Mirror Mirror

Focusing both on on-boarding and team communication and appraisal, Lindsay Uittenbogaard’s “Mirror Mirror” tool provides a structured but rapid approach for driving team alignment.  Mirror Mirror allows teams to develop a shared picture of ‘where they are now’ so they have the clarity, alignment, and momentum needed to progress to ‘where they want to go next’. Think detailed team employee survey with immediacy. Think psychometrics and teamwork insights with applicability. Think engagement on a plan with doability.

So these are six tools.  Six battle-tested, real-world products and services that make a tangible difference in addressing actual business challenges.

They are here for the taking.  And they need your support.

Quality tools need quality practitioners to buy them and use them.  Are you interested? Do you want to Change The Terms?

Please fill out the short form below.

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Are town halls “worth the paper they are printed on?”

Amerika-Haus Köln - Town Hall Meeting Peter Ammon

One quote famously misattributed to Hollywood titan Samuel Goldwyn was “a verbal contract isn’t worth the paper it’s printed on.”

Now, town halls are the main official form of corporate verbal communication. They are where senior executives speak to large crowds of employees, and are such a stable fixture in the internal communication world that they might be a contractual requirement of sorts. But are they worth the effort to organize, much less the total hours of attendance that they mandate from those in attendance?

I admit that I haven’t done exhaustive research, but I have organized and participated in these events for a double-digit number of years. It has struck me that these events seem to suck more value out of an organization than they add to it.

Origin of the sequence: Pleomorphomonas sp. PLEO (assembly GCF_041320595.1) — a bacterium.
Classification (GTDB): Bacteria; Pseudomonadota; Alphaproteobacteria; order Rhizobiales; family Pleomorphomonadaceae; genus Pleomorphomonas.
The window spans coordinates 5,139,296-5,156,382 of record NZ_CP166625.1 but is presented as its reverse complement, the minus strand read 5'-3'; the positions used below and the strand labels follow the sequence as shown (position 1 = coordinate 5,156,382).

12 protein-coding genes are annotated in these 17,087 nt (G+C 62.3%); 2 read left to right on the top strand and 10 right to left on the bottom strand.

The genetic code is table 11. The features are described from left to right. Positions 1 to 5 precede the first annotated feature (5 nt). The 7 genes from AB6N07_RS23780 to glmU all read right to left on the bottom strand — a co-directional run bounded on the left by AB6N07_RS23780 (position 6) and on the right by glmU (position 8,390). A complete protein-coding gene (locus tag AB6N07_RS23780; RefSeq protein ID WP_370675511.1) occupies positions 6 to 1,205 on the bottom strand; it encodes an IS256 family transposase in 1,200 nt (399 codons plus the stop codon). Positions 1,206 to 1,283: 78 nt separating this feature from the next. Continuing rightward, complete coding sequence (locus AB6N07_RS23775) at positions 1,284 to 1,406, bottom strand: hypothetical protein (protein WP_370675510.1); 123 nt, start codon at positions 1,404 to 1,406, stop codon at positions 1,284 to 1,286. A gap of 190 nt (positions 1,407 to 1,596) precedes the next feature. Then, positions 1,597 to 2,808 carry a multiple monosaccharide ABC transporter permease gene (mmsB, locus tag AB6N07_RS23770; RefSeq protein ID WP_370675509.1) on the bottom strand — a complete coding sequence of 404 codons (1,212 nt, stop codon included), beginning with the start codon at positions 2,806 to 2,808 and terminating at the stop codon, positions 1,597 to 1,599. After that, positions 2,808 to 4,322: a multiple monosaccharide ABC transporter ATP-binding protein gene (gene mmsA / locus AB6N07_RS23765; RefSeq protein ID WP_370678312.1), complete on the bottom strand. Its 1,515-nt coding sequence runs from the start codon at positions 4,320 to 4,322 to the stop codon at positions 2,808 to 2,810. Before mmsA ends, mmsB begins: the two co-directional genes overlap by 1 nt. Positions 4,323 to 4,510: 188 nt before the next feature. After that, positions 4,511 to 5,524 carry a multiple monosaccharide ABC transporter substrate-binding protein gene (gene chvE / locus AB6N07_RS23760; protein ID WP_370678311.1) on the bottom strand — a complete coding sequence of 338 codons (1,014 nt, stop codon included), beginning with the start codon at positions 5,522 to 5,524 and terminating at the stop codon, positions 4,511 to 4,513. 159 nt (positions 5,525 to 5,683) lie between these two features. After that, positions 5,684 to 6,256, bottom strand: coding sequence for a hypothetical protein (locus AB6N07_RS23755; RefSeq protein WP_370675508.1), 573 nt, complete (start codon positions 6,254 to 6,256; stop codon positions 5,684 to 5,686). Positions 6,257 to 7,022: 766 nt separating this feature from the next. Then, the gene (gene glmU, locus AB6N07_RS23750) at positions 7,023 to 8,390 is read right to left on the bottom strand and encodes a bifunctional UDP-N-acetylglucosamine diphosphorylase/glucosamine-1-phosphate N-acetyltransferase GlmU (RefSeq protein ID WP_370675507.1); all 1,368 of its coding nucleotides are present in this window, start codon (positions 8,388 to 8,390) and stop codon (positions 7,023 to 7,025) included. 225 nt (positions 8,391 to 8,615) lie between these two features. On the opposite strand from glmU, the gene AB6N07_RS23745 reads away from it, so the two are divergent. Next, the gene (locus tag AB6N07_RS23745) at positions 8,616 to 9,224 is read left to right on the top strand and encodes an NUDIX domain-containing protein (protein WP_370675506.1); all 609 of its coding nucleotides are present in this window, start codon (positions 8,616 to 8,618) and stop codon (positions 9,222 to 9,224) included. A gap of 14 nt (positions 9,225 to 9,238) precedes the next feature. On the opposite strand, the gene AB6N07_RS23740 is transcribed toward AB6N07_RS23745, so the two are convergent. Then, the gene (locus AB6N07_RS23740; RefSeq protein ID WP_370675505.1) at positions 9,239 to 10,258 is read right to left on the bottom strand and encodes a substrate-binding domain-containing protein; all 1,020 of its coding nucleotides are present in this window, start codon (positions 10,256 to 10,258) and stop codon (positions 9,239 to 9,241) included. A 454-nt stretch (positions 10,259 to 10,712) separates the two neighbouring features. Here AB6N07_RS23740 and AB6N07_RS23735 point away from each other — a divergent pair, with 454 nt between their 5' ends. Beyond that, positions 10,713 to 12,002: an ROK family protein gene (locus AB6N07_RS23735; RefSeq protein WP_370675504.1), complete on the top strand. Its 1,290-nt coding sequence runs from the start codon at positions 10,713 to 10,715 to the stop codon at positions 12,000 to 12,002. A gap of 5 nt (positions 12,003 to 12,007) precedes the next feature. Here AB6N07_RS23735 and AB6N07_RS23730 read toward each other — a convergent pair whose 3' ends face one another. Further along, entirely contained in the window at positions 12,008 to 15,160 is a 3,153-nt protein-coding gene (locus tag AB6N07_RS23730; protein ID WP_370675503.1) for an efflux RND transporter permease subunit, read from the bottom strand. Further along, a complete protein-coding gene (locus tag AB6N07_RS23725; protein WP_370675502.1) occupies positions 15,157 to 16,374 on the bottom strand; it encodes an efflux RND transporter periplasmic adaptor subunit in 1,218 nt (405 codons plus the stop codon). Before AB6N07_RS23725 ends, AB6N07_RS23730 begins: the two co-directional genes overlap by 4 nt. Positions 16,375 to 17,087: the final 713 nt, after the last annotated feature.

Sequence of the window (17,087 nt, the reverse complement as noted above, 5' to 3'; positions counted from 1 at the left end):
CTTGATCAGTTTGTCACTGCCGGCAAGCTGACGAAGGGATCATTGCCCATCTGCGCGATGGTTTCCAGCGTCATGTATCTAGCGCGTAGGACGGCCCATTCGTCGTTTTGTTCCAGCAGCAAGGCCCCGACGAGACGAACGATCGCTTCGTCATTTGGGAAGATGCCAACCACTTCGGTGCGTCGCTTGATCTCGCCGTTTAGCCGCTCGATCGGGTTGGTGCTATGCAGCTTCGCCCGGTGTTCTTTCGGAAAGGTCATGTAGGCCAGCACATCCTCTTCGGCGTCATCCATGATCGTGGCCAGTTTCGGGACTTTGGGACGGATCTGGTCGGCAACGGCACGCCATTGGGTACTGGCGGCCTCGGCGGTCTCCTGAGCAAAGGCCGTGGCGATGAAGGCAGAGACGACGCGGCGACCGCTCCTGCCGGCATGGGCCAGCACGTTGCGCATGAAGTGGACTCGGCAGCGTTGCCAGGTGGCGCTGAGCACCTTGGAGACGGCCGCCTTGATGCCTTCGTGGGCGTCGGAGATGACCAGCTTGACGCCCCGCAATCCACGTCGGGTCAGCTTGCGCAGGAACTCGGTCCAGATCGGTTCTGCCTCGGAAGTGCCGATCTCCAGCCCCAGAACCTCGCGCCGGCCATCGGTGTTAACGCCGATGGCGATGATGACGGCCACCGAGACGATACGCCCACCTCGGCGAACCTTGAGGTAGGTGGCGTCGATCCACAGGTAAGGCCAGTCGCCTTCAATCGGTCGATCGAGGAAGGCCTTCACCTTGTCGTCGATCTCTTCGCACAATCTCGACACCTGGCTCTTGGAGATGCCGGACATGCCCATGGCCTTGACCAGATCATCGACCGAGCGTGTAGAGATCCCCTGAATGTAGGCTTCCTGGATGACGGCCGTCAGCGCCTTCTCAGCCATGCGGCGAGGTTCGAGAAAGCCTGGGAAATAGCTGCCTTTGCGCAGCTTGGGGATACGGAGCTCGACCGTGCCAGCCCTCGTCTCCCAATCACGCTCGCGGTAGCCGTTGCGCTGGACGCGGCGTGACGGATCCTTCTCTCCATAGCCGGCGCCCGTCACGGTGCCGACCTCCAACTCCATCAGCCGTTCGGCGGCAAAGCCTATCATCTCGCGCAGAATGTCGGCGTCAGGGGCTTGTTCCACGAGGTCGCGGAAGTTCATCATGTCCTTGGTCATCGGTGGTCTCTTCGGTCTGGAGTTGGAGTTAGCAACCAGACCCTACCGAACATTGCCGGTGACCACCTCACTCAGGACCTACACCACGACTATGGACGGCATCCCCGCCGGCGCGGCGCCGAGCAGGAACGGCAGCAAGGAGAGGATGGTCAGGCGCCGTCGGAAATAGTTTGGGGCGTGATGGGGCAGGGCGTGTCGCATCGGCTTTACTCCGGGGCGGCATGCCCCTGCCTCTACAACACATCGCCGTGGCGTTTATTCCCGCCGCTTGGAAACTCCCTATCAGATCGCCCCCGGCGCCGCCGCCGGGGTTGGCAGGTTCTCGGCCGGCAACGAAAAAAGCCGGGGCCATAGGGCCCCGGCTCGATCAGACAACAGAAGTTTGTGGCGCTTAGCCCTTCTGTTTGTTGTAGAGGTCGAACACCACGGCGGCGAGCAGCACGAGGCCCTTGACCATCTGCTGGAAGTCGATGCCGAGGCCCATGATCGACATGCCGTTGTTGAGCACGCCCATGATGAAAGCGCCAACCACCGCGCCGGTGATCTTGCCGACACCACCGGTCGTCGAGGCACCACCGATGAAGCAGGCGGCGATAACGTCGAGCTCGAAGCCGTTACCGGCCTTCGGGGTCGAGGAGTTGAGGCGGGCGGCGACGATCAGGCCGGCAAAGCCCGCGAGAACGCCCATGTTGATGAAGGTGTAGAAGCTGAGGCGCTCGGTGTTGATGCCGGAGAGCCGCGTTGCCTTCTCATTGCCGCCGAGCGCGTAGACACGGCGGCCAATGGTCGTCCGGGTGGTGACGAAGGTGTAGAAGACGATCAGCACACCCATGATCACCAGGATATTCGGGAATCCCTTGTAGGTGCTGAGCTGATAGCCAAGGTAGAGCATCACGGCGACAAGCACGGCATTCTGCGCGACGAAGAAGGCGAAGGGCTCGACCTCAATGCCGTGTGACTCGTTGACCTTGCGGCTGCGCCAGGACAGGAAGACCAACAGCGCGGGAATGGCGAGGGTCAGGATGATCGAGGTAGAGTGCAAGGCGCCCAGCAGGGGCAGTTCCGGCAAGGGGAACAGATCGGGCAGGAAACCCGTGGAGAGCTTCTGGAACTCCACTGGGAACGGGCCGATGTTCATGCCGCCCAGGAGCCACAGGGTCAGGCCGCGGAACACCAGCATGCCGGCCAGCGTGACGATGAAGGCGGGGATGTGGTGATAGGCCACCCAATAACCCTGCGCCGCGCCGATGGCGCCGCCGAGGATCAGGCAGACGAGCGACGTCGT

Here’s why:

  • High execution risk:

    A mistake in the execution of an event – a dead microphone, out-of-sequence PowerPoint slides or inappropriate snacks – may prove far more memorable than the actual content that is shared, or even than the presence of the leader(s) themselves.

  • Low audience relevance:

    Unlike those face-to-face events that are aligned with major organizational change activity, traditional town halls tend to be timed to align with quarterly or annual financial results. I have seen many organizations take the view that all employees should be motivated by and interested in the overall financial numbers, and use the town halls to force-feed the numbers to the assembled throng.  But the discussion of the previous quarter’s numbers that the financial markets require often offer little of relevance to employees, who tend to be more interested in what to do in the next quarter and beyond.

  • Limited and stifled dialogue:

    Although I have never been to a town hall that doesn’t have a Q&A section, I don’t remember when many questions were asked.  Indeed, as the communications “bod,” I found myself doing the asking, to the point where the CEO would see me in the elevator afterward and thank me for the question.  As much as I enjoyed the fifteen seconds of fame such encounters offered, it underscored the reality that town halls are lousy environments for stimulating leadership-employee discussion. Something more disempowering happens afterward.  Most town halls end with little left to discuss, and generate little post-event conversation about organizational momentum and direction.  The CEO or leader presents a view, it lands undiscussed, and employees are left to accept it as given or treat it as marginally relevant.